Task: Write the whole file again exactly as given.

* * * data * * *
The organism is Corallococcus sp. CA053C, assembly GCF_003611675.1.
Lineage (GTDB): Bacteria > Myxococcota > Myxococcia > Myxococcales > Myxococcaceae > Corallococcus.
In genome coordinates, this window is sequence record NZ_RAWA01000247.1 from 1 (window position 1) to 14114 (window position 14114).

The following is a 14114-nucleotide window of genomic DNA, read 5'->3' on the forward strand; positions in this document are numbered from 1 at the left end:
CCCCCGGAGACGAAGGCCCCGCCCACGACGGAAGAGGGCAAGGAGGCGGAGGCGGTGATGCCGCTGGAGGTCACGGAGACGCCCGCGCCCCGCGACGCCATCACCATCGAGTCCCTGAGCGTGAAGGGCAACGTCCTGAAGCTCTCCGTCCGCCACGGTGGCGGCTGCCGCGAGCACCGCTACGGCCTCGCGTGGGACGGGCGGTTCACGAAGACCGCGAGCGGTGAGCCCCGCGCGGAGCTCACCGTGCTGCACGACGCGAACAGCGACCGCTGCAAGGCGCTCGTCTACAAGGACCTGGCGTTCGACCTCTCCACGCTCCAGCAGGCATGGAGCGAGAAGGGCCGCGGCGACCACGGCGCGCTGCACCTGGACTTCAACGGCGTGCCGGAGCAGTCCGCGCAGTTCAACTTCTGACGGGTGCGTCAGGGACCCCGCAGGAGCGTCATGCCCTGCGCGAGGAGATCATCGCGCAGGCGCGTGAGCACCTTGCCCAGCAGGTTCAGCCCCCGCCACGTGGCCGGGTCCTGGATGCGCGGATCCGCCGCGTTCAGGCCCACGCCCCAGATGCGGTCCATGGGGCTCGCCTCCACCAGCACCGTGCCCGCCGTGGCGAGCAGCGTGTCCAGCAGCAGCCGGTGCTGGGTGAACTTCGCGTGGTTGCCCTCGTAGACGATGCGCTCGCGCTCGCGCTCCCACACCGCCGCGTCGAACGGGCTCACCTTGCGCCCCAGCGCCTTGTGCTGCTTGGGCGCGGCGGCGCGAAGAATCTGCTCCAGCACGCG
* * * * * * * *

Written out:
The organism is Corallococcus sp. CA053C, assembly GCF_003611675.1.
Lineage (GTDB): Bacteria > Myxococcota > Myxococcia > Myxococcales > Myxococcaceae > Corallococcus.
In genome coordinates, this window is sequence record NZ_RAWA01000247.1 from 1 (window position 1) to 14114 (window position 14114).

The following is a 14114-nucleotide window of genomic DNA, read 5'->3' on the forward strand; positions in this document are numbered from 1 at the left end:
CCCCCGGAGACGAAGGCCCCGCCCACGACGGAAGAGGGCAAGGAGGCGGAGGCGGTGATGCCGCTGGAGGTCACGGAGACGCCCGCGCCCCGCGACGCCATCACCATCGAGTCCCTGAGCGTGAAGGGCAACGTCCTGAAGCTCTCCGTCCGCCACGGTGGCGGCTGCCGCGAGCACCGCTACGGCCTCGCGTGGGACGGGCGGTTCACGAAGACCGCGAGCGGTGAGCCCCGCGCGGAGCTCACCGTGCTGCACGACGCGAACAGCGACCGCTGCAAGGCGCTCGTCTACAAGGACCTGGCGTTCGACCTCTCCACGCTCCAGCAGGCATGGAGCGAGAAGGGCCGCGGCGACCACGGCGCGCTGCACCTGGACTTCAACGGCGTGCCGGAGCAGTCCGCGCAGTTCAACTTCTGACGGGTGCGTCAGGGACCCCGCAGGAGCGTCATGCCCTGCGCGAGGAGATCATCGCGCAGGCGCGTGAGCACCTTGCCCAGCAGGTTCAGCCCCCGCCACGTGGCCGGGTCCTGGATGCGCGGATCCGCCGCGTTCAGGCCCACGCCCCAGATGCGGTCCATGGGGCTCGCCTCCACCAGCACCGTGCCCGCCGTGGCGAGCAGCGTGTCCAGCAGCAGCCGGTGCTGGGTGAACTTCGCGTGGTTGCCCTCGTAGACGATGCGCTCGCGCTCGCGCTCCCACACCGCCGCGTCGAACGGGCTCACCTTGCGCCCCAGCGCCTTGTGCTGCTTGGGCGCGGCGGCGCGAAGAATCTGCTCCAGCACGCG